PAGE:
2
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public function get($item) {
    if (isset($_POST[$item]) && $_POST[$item] != '') {
        $_POST[$item] = filter_var($_POST[$item],FILTER_SANITIZE_SPECIAL_CHARS);
        if(is_numeric($_POST[$item])) {
            return (int)$_POST[$item];
        }
        return $_POST[$item];
    }else if (isset($_GET[$item]) && $_GET[$item] != '') {
              $_GET[$item] = filter_var($_GET[$item],FILTER_SANITIZE_SPECIAL_CHARS);
        if(is_numeric($_GET[$item])) {
            return (int)$_GET[$item];
        }
        return $_GET[$item];
    }
    return '';
}

Is there a way I can make this more efficient?

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2
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If you don't mind that it checks more things than just POST and GET, you can use the $_REQUEST superglobal instead:

public function get($item) {
    if ( isset($_REQUEST[$item]) && $_REQUEST[$item] != '' ) {
        $_REQUEST[$item] = filter_var($_REQUEST[$item], FILTER_SANITIZE_SPECIAL_CHARS);
        if ( is_numeric($_REQUEST[$item]) ) {
            return (int)$_REQUEST[$item];
        }
        return $_REQUEST[$item];
    }

    return '';
}

Note that this won't update the $_POST or $_GET superglobals.

Further note that as written, your code will escape $_REQUEST[$item] each time this function is called with $item as the input. I would think that this would be an undesirable behavior. A&B would turn into A&B then A&B, etc.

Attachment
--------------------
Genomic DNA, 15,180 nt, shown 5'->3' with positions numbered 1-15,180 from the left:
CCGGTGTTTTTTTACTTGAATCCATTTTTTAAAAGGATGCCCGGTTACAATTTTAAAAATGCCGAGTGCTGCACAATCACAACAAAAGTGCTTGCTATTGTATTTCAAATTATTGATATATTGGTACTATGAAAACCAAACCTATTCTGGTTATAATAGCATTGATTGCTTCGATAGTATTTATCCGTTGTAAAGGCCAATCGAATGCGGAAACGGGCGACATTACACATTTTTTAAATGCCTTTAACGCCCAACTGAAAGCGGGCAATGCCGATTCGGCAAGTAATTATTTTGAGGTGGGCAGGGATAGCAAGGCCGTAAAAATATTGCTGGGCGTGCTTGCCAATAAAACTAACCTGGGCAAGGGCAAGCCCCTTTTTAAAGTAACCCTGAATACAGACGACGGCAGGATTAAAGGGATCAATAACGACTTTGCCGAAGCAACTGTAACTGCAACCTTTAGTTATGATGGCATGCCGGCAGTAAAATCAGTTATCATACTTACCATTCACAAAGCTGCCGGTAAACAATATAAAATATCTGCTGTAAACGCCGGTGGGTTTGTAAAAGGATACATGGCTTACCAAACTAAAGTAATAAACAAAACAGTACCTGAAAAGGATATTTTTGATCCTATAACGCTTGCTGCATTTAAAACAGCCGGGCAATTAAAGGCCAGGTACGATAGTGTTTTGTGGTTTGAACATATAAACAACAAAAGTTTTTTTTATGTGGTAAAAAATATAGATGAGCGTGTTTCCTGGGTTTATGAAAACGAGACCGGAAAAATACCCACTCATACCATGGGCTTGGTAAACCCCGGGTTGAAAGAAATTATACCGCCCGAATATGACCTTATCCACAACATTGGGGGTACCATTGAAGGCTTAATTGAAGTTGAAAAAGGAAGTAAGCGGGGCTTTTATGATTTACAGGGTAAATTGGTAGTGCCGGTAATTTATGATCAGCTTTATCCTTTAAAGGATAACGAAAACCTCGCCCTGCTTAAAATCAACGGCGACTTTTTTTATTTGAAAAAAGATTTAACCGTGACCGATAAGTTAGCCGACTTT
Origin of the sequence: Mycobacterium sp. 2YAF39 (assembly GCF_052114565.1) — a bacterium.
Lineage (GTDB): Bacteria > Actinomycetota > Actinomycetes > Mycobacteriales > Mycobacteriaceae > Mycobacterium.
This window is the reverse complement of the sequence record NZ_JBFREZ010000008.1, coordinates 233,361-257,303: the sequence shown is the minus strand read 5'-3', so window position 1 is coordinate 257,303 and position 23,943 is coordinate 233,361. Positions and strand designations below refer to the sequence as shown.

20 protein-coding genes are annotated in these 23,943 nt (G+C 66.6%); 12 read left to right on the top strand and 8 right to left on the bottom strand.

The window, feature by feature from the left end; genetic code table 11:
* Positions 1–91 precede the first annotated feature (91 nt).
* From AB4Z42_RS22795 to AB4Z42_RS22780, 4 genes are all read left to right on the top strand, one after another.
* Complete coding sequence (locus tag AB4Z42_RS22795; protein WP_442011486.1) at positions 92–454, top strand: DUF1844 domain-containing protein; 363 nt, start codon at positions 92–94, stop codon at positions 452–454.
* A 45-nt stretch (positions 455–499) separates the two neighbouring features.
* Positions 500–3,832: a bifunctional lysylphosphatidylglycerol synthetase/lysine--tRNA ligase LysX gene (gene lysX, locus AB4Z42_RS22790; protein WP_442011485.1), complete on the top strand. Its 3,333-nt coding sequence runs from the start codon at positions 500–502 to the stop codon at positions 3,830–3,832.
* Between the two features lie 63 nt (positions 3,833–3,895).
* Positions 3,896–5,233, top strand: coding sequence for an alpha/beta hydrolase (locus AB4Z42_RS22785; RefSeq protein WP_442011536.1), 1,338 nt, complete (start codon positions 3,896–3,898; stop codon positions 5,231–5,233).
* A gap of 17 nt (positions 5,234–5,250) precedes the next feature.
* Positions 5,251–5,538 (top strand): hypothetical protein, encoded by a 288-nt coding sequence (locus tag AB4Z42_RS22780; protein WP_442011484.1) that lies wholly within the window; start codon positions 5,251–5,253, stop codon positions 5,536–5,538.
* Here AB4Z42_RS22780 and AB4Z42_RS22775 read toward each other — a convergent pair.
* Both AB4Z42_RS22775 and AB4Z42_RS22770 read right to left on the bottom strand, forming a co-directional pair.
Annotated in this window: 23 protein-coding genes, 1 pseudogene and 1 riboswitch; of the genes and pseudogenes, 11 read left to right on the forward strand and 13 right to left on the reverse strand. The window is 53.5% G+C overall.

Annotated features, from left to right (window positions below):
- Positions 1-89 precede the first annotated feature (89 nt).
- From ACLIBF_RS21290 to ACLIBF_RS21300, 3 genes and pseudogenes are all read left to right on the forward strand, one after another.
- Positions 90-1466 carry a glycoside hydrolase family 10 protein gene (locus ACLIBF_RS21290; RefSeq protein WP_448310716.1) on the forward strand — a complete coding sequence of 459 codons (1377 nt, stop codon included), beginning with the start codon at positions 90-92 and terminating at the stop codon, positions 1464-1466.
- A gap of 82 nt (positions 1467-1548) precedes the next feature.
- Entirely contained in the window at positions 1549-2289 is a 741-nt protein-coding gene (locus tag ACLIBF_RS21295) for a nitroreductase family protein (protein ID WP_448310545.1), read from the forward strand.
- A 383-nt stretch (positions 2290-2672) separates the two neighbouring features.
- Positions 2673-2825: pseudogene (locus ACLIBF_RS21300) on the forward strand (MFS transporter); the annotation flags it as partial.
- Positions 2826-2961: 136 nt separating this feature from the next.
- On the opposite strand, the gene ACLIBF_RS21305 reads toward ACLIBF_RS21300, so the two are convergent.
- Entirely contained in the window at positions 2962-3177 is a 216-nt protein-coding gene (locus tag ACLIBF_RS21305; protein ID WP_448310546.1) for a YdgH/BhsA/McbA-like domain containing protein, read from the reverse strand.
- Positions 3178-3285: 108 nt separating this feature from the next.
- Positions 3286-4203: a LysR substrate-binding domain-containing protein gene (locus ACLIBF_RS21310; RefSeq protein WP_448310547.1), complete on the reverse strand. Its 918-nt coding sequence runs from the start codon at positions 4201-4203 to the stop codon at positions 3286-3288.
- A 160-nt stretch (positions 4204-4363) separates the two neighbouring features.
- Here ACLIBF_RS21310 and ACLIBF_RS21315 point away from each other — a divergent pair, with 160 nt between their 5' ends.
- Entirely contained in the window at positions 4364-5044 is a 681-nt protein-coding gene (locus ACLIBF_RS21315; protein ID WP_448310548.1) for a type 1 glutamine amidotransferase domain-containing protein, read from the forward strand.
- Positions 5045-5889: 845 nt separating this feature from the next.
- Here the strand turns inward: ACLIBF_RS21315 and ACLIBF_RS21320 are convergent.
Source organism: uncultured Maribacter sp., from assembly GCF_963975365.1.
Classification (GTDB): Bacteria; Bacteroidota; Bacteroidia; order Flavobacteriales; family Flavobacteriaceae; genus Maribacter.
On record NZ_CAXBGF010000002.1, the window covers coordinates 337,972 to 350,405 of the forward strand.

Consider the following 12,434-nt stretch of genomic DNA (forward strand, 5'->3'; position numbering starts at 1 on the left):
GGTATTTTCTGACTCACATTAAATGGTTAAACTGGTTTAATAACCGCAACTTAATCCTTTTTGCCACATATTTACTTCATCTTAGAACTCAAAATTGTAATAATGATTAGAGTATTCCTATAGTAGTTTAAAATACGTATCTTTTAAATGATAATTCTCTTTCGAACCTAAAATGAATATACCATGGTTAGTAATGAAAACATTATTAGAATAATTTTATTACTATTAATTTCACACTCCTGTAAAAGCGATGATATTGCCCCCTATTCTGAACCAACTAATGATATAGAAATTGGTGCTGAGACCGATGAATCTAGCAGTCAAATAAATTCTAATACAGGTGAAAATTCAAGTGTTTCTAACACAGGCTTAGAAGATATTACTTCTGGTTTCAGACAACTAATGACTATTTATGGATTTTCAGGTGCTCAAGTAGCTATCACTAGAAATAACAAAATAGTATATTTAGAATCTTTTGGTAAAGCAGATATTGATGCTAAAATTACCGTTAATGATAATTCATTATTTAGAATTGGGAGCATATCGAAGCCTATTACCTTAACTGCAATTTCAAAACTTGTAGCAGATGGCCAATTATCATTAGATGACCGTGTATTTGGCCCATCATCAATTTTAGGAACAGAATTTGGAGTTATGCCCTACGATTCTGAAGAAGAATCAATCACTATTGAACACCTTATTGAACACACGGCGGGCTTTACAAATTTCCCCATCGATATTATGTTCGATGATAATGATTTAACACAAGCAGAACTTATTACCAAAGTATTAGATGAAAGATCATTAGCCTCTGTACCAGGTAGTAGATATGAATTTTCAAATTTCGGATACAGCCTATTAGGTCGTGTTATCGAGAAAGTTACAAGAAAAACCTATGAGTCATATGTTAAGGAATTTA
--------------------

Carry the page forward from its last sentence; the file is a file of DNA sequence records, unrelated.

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1
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I don't know about more 'efficient', but you can make the code cleaner. Here is a small refactor that simplifies the logic so it is more DRY (Don't repeat yourself).

public function get($item) {
    $newItem = '';
    if(isset($_POST[$item]) && $_POST[$item] != '') {
        $newItem = $_POST[$item];
    } else if (isset($_GET[$item] && $_GET[$item] != '') {
        $newItem = $_GET[$item];
    }

    $newItem = sanitizeInput($newItem);
    if(is_numeric($newItem)) {
        return (int)$newItem;
    } else {
        return $newItem;
    }

    return '';

}

function sanitizeInput($input) {
    $cleanInput = '';
    if($input != '') {
        $cleanInput = filter_var($input, FILTER_SANITIZE_SPECIAL_CHARS);
    }

    return $cleanInput;
}

Also, I removed the pieces of your code that were modifying the actual POST or GET variable. Your method is called get, so it should do just that and not produce any side effects. By moving the sanitization into another function, you make it easier to add additional sanitation steps in the future. Additionally the encapsulation provided by the additional method allows you to call it from other places, which is a likely eventuality when validating user input (think cookies, file upload, http headers).

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